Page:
GREENVILLE, N.C. — The ALS Association – Jim “Catfish” Hunter Chapter today announced that Pitt County Memorial Hospital will open an Amyotrophic Lateral Sclerosis (ALS) clinic in late September. ALS, commonly known as Lou Gehrig’s disease, is a neurodegenerative disease that attacks nerve cells in the brain and spinal cord, leading to progressive paralysis usually in less than five years. The new clinic will be the only multi-disciplinary clinic in eastern North Carolina to serve persons with ALS.
“We are excited to offer a clinic devoted to ALS in Greenville to help serve everyone living with this dreadful disease,” said PCMH President Steve Lawler. “Our communities have certainly felt the impact of ALS. With this clinic, we expect to provide better access to expert medical care, cutting-edge research and clinical trials. The end result will be a one-stop shop for health care needs.”
The clinic, slated to open September 26th, will work in partnership with Duke University’s ALS Clinic and will be led by Richard Bedlack, MD, PhD and Robert Frere, MD of East Carolina Neurology. Bedlack is the director of the Duke ALS Clinic and a world-renowned neurologist in the ALS community. Also playing an integral role in the clinic will be the Jim “Catfish” Hunter Chapter, The ALS Association’s North Carolina chapter, by providing valuable information and resources to people with ALS.
“This clinic is long overdue, but we are thrilled to have so many caring people coming together to make this a reality,” said Jerry Dawson, President of the ALS Association’s Jim “Catfish” Hunter Chapter. “Specifically, we owe a huge debt of gratitude to Representative Walter B. Jones, Steve Lawler, Dr. Richard Bedlack, Dr. Robert Frere and most importantly Helen Hunter and the Jim ‘Catfish’ Hunter ALS Foundation for providing the necessary funding to make this a reality. No longer will people with ALS in this area of our state have to travel long distances to receive world class care.”
Funding for the clinic was generously provided by the Jim “Catfish” Hunter ALS Foundation in Hertford, NC. The foundation, named in honor of the North Carolina native and Major League Baseball Hall of Fame pitcher, was founded in 1999. Hunter, who was arguably the best pitcher in baseball in the 1970s, was diagnosed with ALS in 1998 and died from complications of the disease a year later at the age of 53. During that time, he used his celebrity status to increase awareness for ALS. More recently, Keith LeClair, East Carolina University’s former baseball coach, lost his battle with ALS in 2006. The deaths of these men not only brought the effects of a disease like ALS to light, but also showed the need for an ALS clinic in eastern North Carolina.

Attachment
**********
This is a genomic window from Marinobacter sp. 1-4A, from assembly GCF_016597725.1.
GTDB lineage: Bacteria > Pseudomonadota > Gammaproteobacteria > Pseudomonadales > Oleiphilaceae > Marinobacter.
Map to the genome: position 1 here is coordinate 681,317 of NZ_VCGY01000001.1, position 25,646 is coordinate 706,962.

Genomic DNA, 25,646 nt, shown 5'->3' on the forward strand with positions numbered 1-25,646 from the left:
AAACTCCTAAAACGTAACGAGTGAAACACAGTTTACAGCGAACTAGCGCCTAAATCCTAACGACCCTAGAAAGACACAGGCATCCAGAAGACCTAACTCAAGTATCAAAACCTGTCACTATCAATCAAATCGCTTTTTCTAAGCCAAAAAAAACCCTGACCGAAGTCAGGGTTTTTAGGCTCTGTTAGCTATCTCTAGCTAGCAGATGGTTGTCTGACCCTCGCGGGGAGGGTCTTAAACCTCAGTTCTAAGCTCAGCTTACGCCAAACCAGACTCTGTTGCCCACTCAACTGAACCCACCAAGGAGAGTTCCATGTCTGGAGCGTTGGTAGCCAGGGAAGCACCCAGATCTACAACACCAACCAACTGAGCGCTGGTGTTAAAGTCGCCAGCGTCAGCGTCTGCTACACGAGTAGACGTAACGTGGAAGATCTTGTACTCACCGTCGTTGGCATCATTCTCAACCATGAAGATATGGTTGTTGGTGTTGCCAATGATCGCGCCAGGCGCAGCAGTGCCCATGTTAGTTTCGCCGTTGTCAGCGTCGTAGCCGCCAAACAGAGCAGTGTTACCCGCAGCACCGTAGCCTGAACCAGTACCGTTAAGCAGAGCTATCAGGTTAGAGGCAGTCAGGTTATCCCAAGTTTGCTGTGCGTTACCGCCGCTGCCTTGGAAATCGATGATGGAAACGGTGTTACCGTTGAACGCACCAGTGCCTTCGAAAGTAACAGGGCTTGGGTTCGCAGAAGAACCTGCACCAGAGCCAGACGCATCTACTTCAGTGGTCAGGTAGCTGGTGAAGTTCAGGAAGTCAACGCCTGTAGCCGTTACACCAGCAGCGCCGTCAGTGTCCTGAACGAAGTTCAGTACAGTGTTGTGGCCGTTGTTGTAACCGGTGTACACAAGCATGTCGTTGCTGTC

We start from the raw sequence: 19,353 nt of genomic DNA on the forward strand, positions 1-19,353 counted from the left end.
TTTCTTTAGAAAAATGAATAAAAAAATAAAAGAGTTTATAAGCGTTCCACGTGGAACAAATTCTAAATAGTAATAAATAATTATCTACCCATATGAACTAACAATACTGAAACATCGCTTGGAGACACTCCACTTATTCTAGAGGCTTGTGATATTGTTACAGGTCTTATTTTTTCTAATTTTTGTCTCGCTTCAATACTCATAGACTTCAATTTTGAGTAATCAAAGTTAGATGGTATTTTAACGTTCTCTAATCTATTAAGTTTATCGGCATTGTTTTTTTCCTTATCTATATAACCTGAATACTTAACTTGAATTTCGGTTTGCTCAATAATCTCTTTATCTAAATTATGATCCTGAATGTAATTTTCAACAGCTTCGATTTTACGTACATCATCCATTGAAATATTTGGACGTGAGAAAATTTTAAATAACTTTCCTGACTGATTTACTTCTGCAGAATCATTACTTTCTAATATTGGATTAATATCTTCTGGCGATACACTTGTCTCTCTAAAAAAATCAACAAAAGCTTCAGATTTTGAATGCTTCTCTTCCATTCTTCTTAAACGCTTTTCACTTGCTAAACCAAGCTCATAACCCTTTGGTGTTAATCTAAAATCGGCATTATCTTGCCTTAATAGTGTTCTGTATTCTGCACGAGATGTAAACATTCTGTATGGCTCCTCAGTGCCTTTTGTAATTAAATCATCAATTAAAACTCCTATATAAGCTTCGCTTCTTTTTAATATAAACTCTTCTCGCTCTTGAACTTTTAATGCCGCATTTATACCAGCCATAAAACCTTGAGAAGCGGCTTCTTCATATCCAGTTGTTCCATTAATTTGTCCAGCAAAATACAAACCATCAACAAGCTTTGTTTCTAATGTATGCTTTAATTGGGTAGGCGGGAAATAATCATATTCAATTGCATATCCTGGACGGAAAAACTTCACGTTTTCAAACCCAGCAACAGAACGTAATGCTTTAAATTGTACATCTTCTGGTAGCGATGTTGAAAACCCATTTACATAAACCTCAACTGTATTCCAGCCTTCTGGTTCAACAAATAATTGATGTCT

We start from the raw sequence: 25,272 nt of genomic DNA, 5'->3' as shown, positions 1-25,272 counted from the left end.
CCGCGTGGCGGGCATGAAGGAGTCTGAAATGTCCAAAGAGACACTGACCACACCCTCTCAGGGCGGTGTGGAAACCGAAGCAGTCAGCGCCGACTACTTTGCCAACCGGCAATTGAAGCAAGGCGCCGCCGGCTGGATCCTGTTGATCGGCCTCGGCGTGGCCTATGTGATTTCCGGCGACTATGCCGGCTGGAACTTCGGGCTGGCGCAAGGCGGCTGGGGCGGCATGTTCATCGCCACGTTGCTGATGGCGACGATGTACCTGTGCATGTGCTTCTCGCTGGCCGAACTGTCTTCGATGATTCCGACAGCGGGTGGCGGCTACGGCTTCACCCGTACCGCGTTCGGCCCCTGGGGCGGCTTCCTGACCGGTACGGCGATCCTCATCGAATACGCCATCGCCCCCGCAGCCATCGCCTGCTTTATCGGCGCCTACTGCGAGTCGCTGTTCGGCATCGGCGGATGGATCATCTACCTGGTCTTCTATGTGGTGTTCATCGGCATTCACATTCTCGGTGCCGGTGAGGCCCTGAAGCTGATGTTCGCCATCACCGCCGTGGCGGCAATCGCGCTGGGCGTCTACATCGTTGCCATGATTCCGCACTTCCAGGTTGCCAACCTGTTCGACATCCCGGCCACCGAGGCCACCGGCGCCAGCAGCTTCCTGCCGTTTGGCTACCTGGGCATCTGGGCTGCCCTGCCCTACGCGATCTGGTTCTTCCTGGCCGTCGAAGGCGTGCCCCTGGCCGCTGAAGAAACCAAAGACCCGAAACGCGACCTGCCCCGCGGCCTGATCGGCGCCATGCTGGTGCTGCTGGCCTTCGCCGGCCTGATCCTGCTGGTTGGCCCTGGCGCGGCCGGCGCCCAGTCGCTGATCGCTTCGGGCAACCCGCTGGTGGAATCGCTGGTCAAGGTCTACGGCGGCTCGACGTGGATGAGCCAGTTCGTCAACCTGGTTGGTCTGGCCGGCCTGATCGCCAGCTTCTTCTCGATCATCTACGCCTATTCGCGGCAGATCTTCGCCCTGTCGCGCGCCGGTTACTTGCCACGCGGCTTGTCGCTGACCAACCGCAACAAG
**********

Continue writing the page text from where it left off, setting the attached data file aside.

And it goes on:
A ribbon-cutting ceremony, with invited guests of honor including Senator Elizabeth Dole, Senator Richard Burr Representative Jones, N.C. Senator Marc Basnight and the Hunter family, will formally introduce the Jim “Catfish” Hunter ALS Clinic to the Down East community on its opening day.
About the Jim “Catfish” Hunter ALS Foundation
The Jim “Catfish” Hunter ALS Foundation is sometimes confused with the ALS Association Jim “Catfish” Hunter” Chapter but is a separate non-profit organization based in Hertford, North Carolina. The Foundation was formed in 1999 by Jim “Catfish” Hunter, his family and friends and the Bear Swamp-Beech Springs Ruritan Club. The Foundation is a proud supporter and partner of The ALS Association – Jim “Catfish” Hunter Chapter. The Foundation provided the start up funding necessary to establish key Chapter programs such as the Respite Care and Augmentative Communication Grant programs.
The Foundation also works to support research and provide grants based on need to families living with and fighting ALS. Through events such as softball tournaments, golf tournaments and walks, the Foundation works diligently to provide help for all people living with ALS. For more information: The Jim “Catfish” Hunter ALS Foundation, Post Office Box 47, Hertford, North Carolina 27944.
About Pitt County Memorial Hospital
Pitt County Memorial Hospital, one of four academic medical centers in North Carolina, is the flagship hospital for University Health Systems of Eastern Carolina and serves as the teaching hospital for the Brody School of Medicine at East Carolina University. Pitt Memorial is a regional resource for all levels of health services and information.
About The ALS Association
The ALS Association is the world leader in ALS research, patient care and ALS advocacy and is the only national not-for-profit health organization dedicated solely to the fight against ALS. The Association’s nationwide network of chapters provides comprehensive patient services and support to the ALS community. The mission of The ALS Association is to lead the fight to cure and treat ALS through global cutting-edge research, and to empower people with Lou Gehrig’s disease and their families to live fuller lives by providing compassionate care and support.
The Jim “Catfish” Hunter Chapter has been serving PALS across North Carolina since 1987. The Chapter has grown into an award-winning 501(c)3 non-profit organization because of its efforts in service, advocacy, and fundraising. The Chapter has been recognized by The ALS Association as Chapter of the Year the past two years.
More about the Chapter can be found at http://www.CatfishChapter.org.